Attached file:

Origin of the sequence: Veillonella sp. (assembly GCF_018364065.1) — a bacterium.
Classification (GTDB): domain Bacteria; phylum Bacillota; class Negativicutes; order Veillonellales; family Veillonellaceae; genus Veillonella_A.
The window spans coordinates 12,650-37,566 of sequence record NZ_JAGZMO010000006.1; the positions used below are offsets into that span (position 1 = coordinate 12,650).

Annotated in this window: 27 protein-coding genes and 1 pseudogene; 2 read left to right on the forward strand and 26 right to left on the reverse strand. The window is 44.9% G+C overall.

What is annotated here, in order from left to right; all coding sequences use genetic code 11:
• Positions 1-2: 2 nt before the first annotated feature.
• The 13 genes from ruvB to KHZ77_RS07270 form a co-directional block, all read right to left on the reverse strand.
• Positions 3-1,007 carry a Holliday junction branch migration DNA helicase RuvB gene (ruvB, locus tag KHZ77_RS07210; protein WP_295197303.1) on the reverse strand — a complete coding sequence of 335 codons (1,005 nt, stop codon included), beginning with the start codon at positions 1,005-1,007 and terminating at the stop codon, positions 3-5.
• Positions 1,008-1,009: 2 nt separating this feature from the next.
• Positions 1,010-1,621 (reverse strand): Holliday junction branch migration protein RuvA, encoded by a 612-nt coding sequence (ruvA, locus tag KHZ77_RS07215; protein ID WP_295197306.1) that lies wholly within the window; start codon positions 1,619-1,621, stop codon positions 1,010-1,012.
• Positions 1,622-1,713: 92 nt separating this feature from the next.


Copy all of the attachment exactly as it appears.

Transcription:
Origin of the sequence: Veillonella sp. (assembly GCF_018364065.1) — a bacterium.
Classification (GTDB): domain Bacteria; phylum Bacillota; class Negativicutes; order Veillonellales; family Veillonellaceae; genus Veillonella_A.
The window spans coordinates 12,650-37,566 of sequence record NZ_JAGZMO010000006.1; the positions used below are offsets into that span (position 1 = coordinate 12,650).

Annotated in this window: 27 protein-coding genes and 1 pseudogene; 2 read left to right on the forward strand and 26 right to left on the reverse strand. The window is 44.9% G+C overall.

What is annotated here, in order from left to right; all coding sequences use genetic code 11:
• Positions 1-2: 2 nt before the first annotated feature.
• The 13 genes from ruvB to KHZ77_RS07270 form a co-directional block, all read right to left on the reverse strand.
• Positions 3-1,007 carry a Holliday junction branch migration DNA helicase RuvB gene (ruvB, locus tag KHZ77_RS07210; protein WP_295197303.1) on the reverse strand — a complete coding sequence of 335 codons (1,005 nt, stop codon included), beginning with the start codon at positions 1,005-1,007 and terminating at the stop codon, positions 3-5.
• Positions 1,008-1,009: 2 nt separating this feature from the next.
• Positions 1,010-1,621 (reverse strand): Holliday junction branch migration protein RuvA, encoded by a 612-nt coding sequence (ruvA, locus tag KHZ77_RS07215; protein ID WP_295197306.1) that lies wholly within the window; start codon positions 1,619-1,621, stop codon positions 1,010-1,012.
• Positions 1,622-1,713: 92 nt separating this feature from the next.